It finds that in effect a single cigarette market neutralises four important tobacco control strategies – protecting minors, pictorial warnings, support quitting and effective taxation. According to it, students are vulnerable to an early initiation of tobacco use. An easy affordability of loose cigarettes is an enabling factor for the students and minors. The study establishes that taxes can be raised from 15 percent to 32 percent (depending upon the segment) till such time as single stick price and pack price variance is zero or diminished.

(IANS)

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A New Virus Typhus Rises In Los Angeles

Officials in Los Angeles say they are working toward housing for the county’s 53,000 homeless residents to relieve conditions that help give rise to typhus and other diseases.

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Retired coal miner James Marcum, who has black lung disease, takes a pulmonary function test at the Stone Mountain Health Center in St. Charles, Virginia, U.S., May 18, 2018. (VOA)

Typhus, a bacterial infection that is sometimes life threatening, is on the rise in Los Angeles and several other U.S. cities. Public health officials say homelessness is making the problem worse and that the disease, which is associated with poverty and poor sanitation, is making a comeback in the United States.

Los Angeles County has seen 64 cases of typhus this year, compared with 53 at the same point last year and double the typical number, with a six-case cluster among the homeless in L.A. this year. Two cities in the county that have separate counts are also seeing higher numbers: Long Beach with 13 cases, up from five last year, and Pasadena with 20, a more than three-fold increase from 2017.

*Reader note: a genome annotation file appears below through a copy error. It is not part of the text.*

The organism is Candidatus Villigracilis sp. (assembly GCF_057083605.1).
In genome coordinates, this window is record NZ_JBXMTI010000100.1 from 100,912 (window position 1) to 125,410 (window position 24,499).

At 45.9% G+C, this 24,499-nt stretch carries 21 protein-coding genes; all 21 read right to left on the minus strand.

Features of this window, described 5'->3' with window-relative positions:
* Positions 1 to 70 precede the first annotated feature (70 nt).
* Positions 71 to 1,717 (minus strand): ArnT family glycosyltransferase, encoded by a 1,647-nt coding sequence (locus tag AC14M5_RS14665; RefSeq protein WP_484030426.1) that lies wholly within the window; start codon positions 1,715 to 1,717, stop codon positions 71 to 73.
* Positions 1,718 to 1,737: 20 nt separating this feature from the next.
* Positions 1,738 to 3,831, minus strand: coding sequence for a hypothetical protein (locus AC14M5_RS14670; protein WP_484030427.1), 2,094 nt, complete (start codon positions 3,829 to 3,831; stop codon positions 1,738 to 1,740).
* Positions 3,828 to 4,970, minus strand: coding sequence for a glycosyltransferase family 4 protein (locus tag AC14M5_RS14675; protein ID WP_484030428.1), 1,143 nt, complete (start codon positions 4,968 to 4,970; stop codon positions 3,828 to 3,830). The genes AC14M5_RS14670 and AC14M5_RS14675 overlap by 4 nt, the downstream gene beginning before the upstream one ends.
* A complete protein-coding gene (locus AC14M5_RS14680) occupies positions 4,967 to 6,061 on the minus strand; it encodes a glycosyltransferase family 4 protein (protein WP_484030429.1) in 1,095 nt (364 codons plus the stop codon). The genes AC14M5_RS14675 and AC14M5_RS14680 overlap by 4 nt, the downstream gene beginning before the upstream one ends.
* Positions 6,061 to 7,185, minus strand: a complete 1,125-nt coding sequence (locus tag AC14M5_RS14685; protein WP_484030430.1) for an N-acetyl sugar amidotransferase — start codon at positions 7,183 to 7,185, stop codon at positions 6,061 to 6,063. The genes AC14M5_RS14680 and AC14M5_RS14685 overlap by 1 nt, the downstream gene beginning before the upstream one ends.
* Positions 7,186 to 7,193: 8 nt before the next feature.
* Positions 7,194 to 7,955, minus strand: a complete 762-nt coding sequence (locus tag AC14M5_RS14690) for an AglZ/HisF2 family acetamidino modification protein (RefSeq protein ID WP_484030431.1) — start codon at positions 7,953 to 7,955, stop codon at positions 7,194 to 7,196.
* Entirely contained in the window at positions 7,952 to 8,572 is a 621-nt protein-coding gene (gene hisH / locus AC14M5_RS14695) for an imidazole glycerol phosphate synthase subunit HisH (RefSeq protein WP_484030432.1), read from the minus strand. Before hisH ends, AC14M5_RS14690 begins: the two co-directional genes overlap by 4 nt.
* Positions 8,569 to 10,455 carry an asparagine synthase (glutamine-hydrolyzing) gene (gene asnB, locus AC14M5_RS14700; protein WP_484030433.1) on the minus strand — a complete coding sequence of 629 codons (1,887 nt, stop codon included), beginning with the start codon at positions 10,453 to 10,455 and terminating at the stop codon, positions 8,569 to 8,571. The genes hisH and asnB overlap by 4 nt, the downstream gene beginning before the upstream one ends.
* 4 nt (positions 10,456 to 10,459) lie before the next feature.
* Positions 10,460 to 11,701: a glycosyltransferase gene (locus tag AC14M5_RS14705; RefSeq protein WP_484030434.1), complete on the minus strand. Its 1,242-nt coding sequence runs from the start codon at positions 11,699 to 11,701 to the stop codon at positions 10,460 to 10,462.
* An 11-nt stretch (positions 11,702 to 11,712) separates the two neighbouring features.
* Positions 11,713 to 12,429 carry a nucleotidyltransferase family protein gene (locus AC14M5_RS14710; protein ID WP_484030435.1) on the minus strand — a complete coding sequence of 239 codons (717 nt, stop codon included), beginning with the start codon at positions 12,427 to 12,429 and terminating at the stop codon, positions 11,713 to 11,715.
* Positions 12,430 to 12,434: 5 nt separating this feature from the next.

At a clinic in the L.A. neighborhood called Skid Row, Dr. Lisa Abdishoo of Los Angeles Christian Health Centers is on the lookout for symptoms.

“It’s a nonspecific fever,” she said, “body aches, sometimes a headache, sometimes a rash.”

This kind of typhus is spread by fleas on rats, opossums, or even pets and is known as murine typhus, from the Latin word for “mouse.”

The risk is higher when people live on the streets in proximity to garbage, but the disease seems to be spreading through the Southern United States.

Not the typhus of WWI

“It’s never been considered a very common disease,” said Peter Hotez, dean of the National School of Tropical Medicine at Baylor College of Medicine in Houston, “but we seem to see it more frequently. And it seems to be extending across from Southern California all along the Mexican border into southeastern Texas and then into the Gulf Coast in Florida.”

 

Typhus
A homeless man sits at his street-side tent along Interstate 110 along downtown Los Angeles’ skyline, May 10, 2018. Thousands of homeless people sleep on the streets of Los Angeles County.. VOA